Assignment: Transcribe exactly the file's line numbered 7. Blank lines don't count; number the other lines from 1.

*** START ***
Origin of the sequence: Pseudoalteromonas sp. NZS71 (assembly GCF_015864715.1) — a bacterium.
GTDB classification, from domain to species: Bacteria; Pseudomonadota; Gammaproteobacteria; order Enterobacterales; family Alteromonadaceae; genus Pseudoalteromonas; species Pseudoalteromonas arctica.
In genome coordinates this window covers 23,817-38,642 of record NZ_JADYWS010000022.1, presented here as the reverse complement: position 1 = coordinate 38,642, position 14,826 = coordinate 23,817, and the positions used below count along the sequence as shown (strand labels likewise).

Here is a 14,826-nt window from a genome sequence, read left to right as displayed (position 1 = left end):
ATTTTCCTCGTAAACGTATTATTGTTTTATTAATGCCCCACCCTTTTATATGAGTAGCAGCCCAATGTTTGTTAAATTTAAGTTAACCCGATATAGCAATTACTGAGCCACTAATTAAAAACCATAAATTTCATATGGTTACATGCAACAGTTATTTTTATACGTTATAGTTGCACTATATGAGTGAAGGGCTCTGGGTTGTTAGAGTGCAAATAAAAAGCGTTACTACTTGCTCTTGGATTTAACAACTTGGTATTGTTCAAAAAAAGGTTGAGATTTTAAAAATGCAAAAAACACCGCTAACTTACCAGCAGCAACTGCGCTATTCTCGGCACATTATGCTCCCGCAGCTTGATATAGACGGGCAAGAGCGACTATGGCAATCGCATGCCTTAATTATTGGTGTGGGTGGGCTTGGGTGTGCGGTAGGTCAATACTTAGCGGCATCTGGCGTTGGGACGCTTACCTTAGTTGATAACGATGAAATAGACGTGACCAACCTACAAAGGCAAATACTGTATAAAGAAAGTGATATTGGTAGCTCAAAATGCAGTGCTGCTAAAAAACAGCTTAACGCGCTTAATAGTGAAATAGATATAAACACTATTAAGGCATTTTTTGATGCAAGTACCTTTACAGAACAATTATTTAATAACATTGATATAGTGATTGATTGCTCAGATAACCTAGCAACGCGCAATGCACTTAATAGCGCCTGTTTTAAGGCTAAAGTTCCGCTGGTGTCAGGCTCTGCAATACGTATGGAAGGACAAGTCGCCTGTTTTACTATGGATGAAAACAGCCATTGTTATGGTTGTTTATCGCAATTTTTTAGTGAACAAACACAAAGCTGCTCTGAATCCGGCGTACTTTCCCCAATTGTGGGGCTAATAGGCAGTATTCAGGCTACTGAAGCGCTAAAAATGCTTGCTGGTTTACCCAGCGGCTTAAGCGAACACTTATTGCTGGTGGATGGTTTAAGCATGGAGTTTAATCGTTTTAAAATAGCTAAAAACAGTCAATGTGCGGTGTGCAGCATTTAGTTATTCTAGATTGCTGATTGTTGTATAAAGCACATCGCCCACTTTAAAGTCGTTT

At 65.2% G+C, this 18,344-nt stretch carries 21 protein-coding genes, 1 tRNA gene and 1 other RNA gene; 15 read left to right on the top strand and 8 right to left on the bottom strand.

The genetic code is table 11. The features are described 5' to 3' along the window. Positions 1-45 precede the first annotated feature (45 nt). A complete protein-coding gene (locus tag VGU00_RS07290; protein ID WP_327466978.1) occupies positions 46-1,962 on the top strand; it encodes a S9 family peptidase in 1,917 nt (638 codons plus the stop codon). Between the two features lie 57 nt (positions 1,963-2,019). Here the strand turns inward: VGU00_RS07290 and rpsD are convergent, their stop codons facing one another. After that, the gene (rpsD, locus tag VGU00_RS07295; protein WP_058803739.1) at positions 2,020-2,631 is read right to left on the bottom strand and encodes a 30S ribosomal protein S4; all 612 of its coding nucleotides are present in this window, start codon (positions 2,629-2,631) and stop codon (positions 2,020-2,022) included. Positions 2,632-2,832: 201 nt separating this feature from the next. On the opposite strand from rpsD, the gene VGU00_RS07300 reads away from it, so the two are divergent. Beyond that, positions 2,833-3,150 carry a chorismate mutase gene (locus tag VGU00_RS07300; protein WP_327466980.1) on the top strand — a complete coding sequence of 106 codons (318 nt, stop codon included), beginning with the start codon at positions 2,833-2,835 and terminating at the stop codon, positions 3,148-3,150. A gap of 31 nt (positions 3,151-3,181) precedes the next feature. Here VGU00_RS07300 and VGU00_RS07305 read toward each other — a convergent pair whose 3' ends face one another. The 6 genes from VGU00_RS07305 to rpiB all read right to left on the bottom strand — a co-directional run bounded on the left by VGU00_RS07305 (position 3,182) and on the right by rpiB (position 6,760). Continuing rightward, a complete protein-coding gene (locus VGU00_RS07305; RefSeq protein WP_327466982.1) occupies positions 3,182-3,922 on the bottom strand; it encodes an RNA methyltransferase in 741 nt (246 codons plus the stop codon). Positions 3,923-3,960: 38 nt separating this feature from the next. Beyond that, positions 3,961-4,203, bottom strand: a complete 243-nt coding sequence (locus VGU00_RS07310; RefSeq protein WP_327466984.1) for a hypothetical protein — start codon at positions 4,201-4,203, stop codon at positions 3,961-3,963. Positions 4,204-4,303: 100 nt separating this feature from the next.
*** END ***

The genetic code is table 11. The features are described 5' to 3' along the window. Positions 1-45 precede the first annotated feature (45 nt). A complete protein-coding gene (locus tag VGU00_RS07290; protein ID WP_327466978.1) occupies positions 46-1,962 on the top strand; it encodes a S9 family peptidase in 1,917 nt (638 codons plus the stop codon). Between the two features lie 57 nt (positions 1,963-2,019). Here the strand turns inward: VGU00_RS07290 and rpsD are convergent, their stop codons facing one another. After that, the gene (rpsD, locus tag VGU00_RS07295; protein WP_058803739.1) at positions 2,020-2,631 is read right to left on the bottom strand and encodes a 30S ribosomal protein S4; all 612 of its coding nucleotides are present in this window, start codon (positions 2,629-2,631) and stop codon (positions 2,020-2,022) included. Positions 2,632-2,832: 201 nt separating this feature from the next. On the opposite strand from rpsD, the gene VGU00_RS07300 reads away from it, so the two are divergent. Beyond that, positions 2,833-3,150 carry a chorismate mutase gene (locus tag VGU00_RS07300; protein WP_327466980.1) on the top strand — a complete coding sequence of 106 codons (318 nt, stop codon included), beginning with the start codon at positions 2,833-2,835 and terminating at the stop codon, positions 3,148-3,150. A gap of 31 nt (positions 3,151-3,181) precedes the next feature. Here VGU00_RS07300 and VGU00_RS07305 read toward each other — a convergent pair whose 3' ends face one another. The 6 genes from VGU00_RS07305 to rpiB all read right to left on the bottom strand — a co-directional run bounded on the left by VGU00_RS07305 (position 3,182) and on the right by rpiB (position 6,760). Continuing rightward, a complete protein-coding gene (locus VGU00_RS07305; RefSeq protein WP_327466982.1) occupies positions 3,182-3,922 on the bottom strand; it encodes an RNA methyltransferase in 741 nt (246 codons plus the stop codon). Positions 3,923-3,960: 38 nt separating this feature from the next. Beyond that, positions 3,961-4,203, bottom strand: a complete 243-nt coding sequence (locus VGU00_RS07310; RefSeq protein WP_327466984.1) for a hypothetical protein — start codon at positions 4,201-4,203, stop codon at positions 3,961-3,963. Positions 4,204-4,303: 100 nt separating this feature from the next.